Alcohol Induced Dementia

Long-term heavy alcohol consumption causes brain abnormalities and damages cognitive functioning.  Several terms have been used to describe these effects, including alcohol-related dementia, alcohol-induced dementia, and alcoholic dementia.  [1]

Many individuals recognized as having alcohol-related dementia are suffering from the Wernicke–Korsakoff syndrome (WKS).  Therefore, diagnostic criteria for ‘substance-induced persisting dementia’ are included in DSM-IV. 

Alcohol Induced Dementia
Overcoming addiction requires time, energy, and commitment that has to come from within.

Table 4.1.11.1 DSM-IV Diagnostic Criteria for ‘Alcohol-Induced Dementia

A. The development of multiple cognitive deficits manifested by both:

(1) Memory Impairment:  Impaired ability to learn new information or to recall previously learned information

(2) one (or more) of the following cognitive disturbances:

(a) Aphasia:  Language disturbance

(b) Apraxia:  Impaired ability to carry out motor activities despite the intact motor function

(c) Agnosia:  Failure to recognize or identify objects despite the intact motor-sensory function

(d) Disturbance in executive functioning (i.e., planning, organization, sequencing, abstracting)

B. The cognitive deficits in criteria A1 and A2 each cause significant impairment in social or occupational functioning and represent a substantial decline from a previous level of functioning.

 C. The deficits do not occur exclusively during delirium and persist beyond the usual duration of substance intoxication or withdrawal

 D. There is evidence from the history, physical examination, or laboratory findings that the deficits are aetiologically related to the persisting effects of substance use (e.g., a drug of abuse, a medication)  [2]

How Much is Too Much?

‘High levels of alcohol consumption can vary from 10 ‘standard’ drinks a week to more than 9 ‘standard’ drinks a day.  Reduced frontal lobe volume has been associated with 418 grams a week but has not been associated with lower consumption levels.

One review suggested that drinking five to six drinks of alcohol per day (which, by U.S. standards, equates to 70 to 84 grams) over extended periods results in ‘cognitive inefficiencies,’.  While consumption of 10 or more standard drinks a day shows moderate cognitive deficiencies equivalent to that found in individuals with diagnosed alcoholism.  [3]

 Signs of Alcohol Induced Dementia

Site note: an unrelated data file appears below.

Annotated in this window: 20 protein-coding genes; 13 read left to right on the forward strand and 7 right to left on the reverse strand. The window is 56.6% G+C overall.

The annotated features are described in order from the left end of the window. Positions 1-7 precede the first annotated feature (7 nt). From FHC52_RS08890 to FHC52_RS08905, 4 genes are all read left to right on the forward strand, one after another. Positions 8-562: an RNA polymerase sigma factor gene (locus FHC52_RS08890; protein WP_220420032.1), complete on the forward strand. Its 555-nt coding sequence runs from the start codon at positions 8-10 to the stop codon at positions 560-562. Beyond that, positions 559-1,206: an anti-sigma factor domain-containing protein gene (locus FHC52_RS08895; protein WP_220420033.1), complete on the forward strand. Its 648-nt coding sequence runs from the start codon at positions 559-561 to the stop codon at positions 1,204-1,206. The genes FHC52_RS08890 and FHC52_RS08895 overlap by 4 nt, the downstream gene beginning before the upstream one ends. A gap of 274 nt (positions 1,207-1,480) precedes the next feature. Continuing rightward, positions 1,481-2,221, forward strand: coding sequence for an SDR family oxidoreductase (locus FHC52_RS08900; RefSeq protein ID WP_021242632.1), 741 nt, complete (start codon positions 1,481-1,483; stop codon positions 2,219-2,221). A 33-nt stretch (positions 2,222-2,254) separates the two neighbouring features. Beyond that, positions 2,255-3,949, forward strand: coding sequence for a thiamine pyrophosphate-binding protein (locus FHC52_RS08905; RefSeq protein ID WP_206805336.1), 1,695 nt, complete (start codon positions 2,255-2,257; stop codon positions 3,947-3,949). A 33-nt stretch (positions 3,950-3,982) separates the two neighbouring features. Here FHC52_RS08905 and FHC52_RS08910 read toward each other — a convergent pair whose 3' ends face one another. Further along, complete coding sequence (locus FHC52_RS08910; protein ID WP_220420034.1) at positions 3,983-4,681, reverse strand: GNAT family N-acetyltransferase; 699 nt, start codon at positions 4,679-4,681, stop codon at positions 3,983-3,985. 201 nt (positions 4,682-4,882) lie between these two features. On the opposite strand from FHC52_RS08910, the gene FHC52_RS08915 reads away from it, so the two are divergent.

The signs of alcoholic dementia a person exhibits may vary depending on the type of alcohol dementia.  Some common symptoms of alcohol dementia include:

  • Unexplained changes in personality or character
  • Lying without realizing it
  • Abnormal eye movement
  • Decreased or abnormal reflexes
  • Fabricating stories
  • Memory loss
  • Muscle weakness
  • Problems with motor movement and coordination
  • Loss of speech
  • Difficulties learning
  • The trouble with complex problem-solving
  • Getting lost on familiar paths
  • Difficulties completing simple tasks, like following a cooking recipe
  • Confusion regarding the place or time the person is in
  • Problems appropriately stringing sentences or words together

Long-Term Health Risks

According to CDC,  [4]  over time, excessive alcohol use can also lead to the development of chronic diseases and other serious problems, including:

  • High blood pressure, heart disease, stroke, liver disease, and digestive issues
  • Cancer of the breast, mouth, throat, esophagus, voice box, liver, colon, and rectum
  • Weakening of the immune system, increasing the chances of getting sick
  • Learning and memory problems, including dementia and poor school performance
  • Mental health problems, including depression and anxiety
  • Social issues, including family problems, job-related issues, and unemployment
  • Alcohol use disorders, or alcohol dependence.

By not drinking too much, you can reduce these long-term health risks.

Indications of Alcoholism

For others, the psychological or social elements lead to alcohol addiction and alcoholism.  You may drink in social situations to calm down or loosen up.  Others use alcohol to deal in their everyday lives with psychological problems and stress.

The misuse of alcohol and alcohol in families may also occur.  Genetics, however, does not ensure an alcohol problem.  In addition, the exact causes of alcohol abuse and alcoholism are often unknown.

It would be best if you didn’t attempt to drive or operate heavy machinery while under the effects of alcohol.

The Symptoms of Alcoholism include:

  • A strong desire or craving to drink
  • An inability to control cravings
  • An inability to stop drinking
  • Increased tolerance for alcohol
  • Lying about drinking
  • Attempting to drink without others knowing
  • A failure to get through everyday activities without drinking

The Symptoms of Alcohol Abuse include: